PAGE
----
32 Quentin Tarantinoâ??s Star Wars?: Digital Cinema, Media Convergence, and Participatory Culture (Henry Jenkins).

Part VI: Globalization and Social Movements.

Introduction to Part VI.

33 Disjuncture and the Difference in the Global Culture Economy (Arjun Appadurai).

34 The Global and the Local in International Communications (Annabelle Sreberny).

35 The Process: From Nationalisms to Transnationalisms(JÃsus Martín-Barbero).

36 Globalization as Hybridization (Jen Nederveen Pieterse).

37 (Re)Asserting National Television and National Identity Against The Gobal, Regional, and Local Levels of World Television (Joseph Straubhaar).

38 Oppositional Politics and the Internet: A Critical / Reconstructive Approach (Richard Kahn and Douglas M. Kellner).

Acknowledgements.

Index.

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Author Information

Meenakshi Gigi Durham is Associate Professor of Journalism and Mass Communication at the University of Iowa. She has published widely on feminist media studies and related critical approaches, especially those of race, class, and sexuality.

Douglas M. Kellner is George Kneller Chair in the Philosophy of Education at UCLA and is the author of many books on social theory, politics, history, and culture, including Television and the Crisis of Democracy; The Persian Gulf TV War; Media Culture; Media Spectacle and September 11, Terror War, and The Dangers of the Bush Legacy.

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The Wiley Advantage

  • A fully revised new edition of the bestselling anthology in this dynamic and multidisciplinary field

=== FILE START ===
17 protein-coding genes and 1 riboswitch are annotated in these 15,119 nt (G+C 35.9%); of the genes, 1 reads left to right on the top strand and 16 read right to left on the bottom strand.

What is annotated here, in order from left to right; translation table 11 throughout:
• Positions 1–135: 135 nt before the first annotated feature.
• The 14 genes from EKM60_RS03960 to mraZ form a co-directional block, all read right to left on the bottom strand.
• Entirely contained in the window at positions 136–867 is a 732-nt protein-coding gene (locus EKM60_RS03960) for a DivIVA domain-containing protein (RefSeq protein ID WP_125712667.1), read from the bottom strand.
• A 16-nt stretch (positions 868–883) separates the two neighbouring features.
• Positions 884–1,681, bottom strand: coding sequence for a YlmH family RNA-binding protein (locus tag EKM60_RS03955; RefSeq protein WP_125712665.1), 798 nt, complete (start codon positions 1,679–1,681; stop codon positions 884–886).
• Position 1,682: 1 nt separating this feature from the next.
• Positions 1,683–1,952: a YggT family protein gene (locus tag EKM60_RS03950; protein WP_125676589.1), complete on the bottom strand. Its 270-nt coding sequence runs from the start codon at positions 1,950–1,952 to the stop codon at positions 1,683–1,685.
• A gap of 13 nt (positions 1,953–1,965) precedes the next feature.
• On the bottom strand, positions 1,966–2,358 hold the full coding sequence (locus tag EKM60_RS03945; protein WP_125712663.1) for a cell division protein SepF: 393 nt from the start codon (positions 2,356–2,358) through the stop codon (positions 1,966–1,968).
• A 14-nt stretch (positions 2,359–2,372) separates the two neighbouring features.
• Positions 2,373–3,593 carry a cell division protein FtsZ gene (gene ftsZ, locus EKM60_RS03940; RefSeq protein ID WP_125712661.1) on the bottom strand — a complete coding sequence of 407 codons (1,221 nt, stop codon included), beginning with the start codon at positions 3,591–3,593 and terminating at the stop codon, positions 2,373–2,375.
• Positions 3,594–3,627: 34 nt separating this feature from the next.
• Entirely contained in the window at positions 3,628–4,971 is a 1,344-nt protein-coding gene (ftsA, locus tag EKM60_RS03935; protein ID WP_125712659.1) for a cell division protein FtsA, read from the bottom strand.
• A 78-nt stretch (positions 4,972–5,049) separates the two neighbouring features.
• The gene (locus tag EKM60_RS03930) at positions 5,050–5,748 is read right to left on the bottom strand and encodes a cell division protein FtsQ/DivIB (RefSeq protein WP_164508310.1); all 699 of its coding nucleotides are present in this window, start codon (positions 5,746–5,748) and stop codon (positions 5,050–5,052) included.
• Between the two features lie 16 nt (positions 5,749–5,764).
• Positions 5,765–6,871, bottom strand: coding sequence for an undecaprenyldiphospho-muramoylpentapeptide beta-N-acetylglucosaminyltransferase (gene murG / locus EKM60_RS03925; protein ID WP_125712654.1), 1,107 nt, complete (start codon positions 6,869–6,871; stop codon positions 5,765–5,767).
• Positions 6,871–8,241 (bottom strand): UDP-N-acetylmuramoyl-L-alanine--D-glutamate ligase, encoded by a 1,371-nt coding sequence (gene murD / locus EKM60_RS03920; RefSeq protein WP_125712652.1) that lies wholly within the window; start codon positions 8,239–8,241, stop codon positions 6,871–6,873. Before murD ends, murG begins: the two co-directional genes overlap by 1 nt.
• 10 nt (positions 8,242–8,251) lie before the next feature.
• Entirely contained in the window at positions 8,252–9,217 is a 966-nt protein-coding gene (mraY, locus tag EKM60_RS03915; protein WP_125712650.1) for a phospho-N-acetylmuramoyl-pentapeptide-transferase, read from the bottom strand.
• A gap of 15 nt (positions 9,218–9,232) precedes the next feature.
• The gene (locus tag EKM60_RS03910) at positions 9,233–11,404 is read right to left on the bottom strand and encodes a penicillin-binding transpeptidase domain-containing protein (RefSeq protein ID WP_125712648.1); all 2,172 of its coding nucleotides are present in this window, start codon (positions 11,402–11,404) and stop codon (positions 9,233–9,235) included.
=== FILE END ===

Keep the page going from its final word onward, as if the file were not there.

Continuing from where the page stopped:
• Provides a timely update on topics including race, new media, and globalization
  • New contributions include essays from Althusser through to Henry Jenkins, and a completely new section on Globalization and Social Movements
  • Retains important emphasis on the giant thinkers and “makers” of the field: Gramsci on hegemony; Althusser on ideology; Horkheimer and Adorno on the culture industry; Raymond Williams on Marxist cultural theory; Habermas on the public sphere; McLuhan on media; Chomsky on propaganda; hooks and Mulvey on the subjects of visual pleasure and oppositional gazes
  • Features a substantial critical introduction, short section introductions and full bibliographic citations
See More

Reviews

“This updated and expanded edition provides a useful interpretive framework and remains an indispensable one-volume resource for understanding the intellectual range of cultural studies and its function in explanations of ordinary practice.” Hanno Hardt, University of Ljubljana


“Durham and Kellner bring together an intellectually invigorating assortment of material, framed by a lucid and exceedingly useful opening essay which shows how the work collected in this volume can serve the goal of cultural criticism and interpretation.” Theodore L. Glasser, Stanford University

"Selections cover a spectrum of approaches to cultural studies... thematic divisions are preceded by introductions and include articles reflecting a breadth of historical context and movement. Suitable for most university courses in cultural studies." Reference and Research Book News (of the first edition)

"This work will prove very useful for academic courses in media and cultural studies. It contains a range of extracts and essays which are - genuinely - key works in these fields. The book will find its easy way on to shelves in academic and college libraries around the world, and those of any serious student or teacher covering this ground. The editors have done a very competent job, and come with no little personal recommendation. A very useful and reasonably priced way of accessing a wide range of texts without which, arguably, media and cultural studies could not properly work." Reference Reviews (of the first edition)